We often think of art as just something we can see but sometimes we can also experience it with our other senses.
During the exhibit, Insurgence-Resurgence at the Winnipeg Art Gallery visitors were invited to enter a dark room created by Anishinabe artist Scott Benesiinaabandan. When you stepped inside you heard this rhythmic sound like a heartbeat and then a woman started talking in a poetic and soothing voice in an Ojibway language. I liked to imagine the heartbeat belonged to a child in the womb and the woman talking was the child’s expectant mother soothing her unborn offspring.
Here I am at the Art Institute in Chicago helping myself to some candy from an art installation by Cuban artist Felix Gonzales Torres. The work actually has a very sombre theme. Gonzales Torres made it as a tribute to his partner who died of AIDS. The weight of the candy when the installation first opens is 175 pounds the healthy weight of the artist’s partner Ross who died of AIDS. Gonzales Torres is a Catholic and just like mass participants are invited to eat the body of Christ here visitors can take candy to participate in the sweetness of Ross’s life but they also diminish the pile until bit by bit it disappears just as Ross did when he finally died.
Every other year the Winnipeg Art Gallery hosts an event called Art in Bloom. Floral artists are invited to create arrangements to compliment different works of art in the gallery. The whole gallery is full of beautiful flowers and you can also smell the blooms of course. There are unique scents for each painting depending on what kind of flowers have been chosen. Here sweet-smelling pink roses grace a painting of the patron saint of music Cecilia who has turned her head to speak to the cherub holding her music.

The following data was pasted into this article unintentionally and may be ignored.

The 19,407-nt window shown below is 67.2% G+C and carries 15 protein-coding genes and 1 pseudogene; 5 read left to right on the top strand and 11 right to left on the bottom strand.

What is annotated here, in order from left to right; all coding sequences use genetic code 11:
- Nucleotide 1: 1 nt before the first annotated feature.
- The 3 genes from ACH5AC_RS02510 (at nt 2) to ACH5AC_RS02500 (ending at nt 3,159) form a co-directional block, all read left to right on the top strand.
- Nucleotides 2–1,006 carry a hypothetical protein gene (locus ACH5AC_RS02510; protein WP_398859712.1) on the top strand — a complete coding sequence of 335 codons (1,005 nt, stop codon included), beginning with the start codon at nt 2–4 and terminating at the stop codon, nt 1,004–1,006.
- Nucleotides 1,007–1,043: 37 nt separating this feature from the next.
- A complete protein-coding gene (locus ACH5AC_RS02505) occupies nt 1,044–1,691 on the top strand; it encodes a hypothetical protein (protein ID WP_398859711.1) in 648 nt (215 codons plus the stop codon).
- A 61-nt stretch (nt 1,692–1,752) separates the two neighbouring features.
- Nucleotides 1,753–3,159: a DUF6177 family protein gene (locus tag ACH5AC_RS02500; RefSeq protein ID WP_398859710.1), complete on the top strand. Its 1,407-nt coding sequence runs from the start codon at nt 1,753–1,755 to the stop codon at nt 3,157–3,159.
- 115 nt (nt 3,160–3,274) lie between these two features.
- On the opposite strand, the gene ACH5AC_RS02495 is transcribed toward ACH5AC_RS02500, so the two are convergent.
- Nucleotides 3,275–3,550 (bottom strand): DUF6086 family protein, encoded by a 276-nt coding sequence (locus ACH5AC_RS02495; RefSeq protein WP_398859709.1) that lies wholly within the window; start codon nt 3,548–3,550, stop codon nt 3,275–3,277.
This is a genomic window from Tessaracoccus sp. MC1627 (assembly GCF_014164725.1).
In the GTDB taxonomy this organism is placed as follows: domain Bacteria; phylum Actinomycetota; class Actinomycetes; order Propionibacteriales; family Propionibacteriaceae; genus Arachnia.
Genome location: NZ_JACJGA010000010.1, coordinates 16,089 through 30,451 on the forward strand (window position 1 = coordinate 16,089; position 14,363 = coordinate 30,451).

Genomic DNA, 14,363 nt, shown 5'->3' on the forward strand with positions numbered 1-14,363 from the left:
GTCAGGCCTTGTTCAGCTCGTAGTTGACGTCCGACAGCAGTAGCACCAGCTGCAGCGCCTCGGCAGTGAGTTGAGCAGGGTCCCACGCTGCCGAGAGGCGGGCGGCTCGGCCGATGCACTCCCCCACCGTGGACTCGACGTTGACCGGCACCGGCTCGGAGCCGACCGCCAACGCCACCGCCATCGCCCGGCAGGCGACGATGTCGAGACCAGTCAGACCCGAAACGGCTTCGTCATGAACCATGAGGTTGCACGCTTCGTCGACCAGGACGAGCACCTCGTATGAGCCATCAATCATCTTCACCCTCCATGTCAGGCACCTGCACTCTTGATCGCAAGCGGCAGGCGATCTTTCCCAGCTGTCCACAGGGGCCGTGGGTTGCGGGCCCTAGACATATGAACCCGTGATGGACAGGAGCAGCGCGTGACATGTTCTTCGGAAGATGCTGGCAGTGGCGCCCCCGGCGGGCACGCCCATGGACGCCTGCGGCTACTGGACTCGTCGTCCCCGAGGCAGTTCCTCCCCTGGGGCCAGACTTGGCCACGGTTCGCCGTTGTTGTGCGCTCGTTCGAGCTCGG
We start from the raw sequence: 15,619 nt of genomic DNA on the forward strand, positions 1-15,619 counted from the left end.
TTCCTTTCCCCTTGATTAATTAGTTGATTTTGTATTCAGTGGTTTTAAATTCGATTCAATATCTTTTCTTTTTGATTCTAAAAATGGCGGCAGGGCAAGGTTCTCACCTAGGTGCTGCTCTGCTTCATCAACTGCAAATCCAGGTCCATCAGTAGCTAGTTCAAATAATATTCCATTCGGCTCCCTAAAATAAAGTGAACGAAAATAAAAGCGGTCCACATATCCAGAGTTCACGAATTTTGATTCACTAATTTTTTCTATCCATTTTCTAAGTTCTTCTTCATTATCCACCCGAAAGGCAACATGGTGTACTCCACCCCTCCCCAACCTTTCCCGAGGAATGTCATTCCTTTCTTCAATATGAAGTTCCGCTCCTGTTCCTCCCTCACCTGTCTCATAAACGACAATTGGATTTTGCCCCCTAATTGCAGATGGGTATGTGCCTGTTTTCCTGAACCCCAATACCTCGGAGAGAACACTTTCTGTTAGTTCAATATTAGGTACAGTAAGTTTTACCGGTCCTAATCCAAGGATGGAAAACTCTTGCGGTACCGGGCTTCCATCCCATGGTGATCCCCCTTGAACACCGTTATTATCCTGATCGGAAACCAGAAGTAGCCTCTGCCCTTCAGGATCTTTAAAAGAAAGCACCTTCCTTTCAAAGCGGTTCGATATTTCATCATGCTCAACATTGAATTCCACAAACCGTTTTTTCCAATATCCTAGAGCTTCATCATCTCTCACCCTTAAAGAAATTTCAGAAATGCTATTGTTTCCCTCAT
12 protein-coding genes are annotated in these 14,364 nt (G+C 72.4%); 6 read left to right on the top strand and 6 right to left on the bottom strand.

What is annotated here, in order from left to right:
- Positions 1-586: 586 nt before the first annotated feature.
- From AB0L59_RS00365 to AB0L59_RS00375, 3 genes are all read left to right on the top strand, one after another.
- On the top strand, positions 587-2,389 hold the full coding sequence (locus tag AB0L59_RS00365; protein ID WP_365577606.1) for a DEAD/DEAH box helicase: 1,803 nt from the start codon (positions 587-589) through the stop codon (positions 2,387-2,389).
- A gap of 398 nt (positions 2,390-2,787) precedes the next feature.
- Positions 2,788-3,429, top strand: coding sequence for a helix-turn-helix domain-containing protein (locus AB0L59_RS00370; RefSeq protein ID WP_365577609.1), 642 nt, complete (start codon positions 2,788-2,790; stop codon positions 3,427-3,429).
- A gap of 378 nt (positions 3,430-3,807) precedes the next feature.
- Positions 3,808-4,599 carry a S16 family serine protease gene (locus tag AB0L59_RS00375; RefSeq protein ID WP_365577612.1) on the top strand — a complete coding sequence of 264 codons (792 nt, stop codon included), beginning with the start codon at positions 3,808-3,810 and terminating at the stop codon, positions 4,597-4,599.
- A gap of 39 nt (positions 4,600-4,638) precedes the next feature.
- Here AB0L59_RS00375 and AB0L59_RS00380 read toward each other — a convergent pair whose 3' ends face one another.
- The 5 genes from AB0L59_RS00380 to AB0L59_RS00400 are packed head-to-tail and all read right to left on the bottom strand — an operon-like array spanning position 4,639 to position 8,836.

Tsema Igharas is an Indigenous artist from the Tahltan First Nation. Her work Ejjnda-Push is a stretched caribou hide on a wooden frame with an amplifying speaker behind it. The skin can be played like a large drum and that is exactly what art gallery visitors are invited to do- use their hands to create a beat on the skin of the drum. We had this piece on display at the Winnipeg Art Gallery in 2017 and our younger visitors especially enjoyed this tactile work.
Of course, the way we usually enjoy art is through our sense of sight. Here I am with Vincent Van Gogh’s iconic Starry Night at the MOMA in New York. The MOMA was one of the first galleries that didn’t forbid photos, but in fact, encouraged patrons to take pictures with the masterpieces in their gallery and post them on the gallery’s website.
There are times when visual art can be experienced with one of the other senses as well. I am excited to look for more examples once we can visit art galleries again.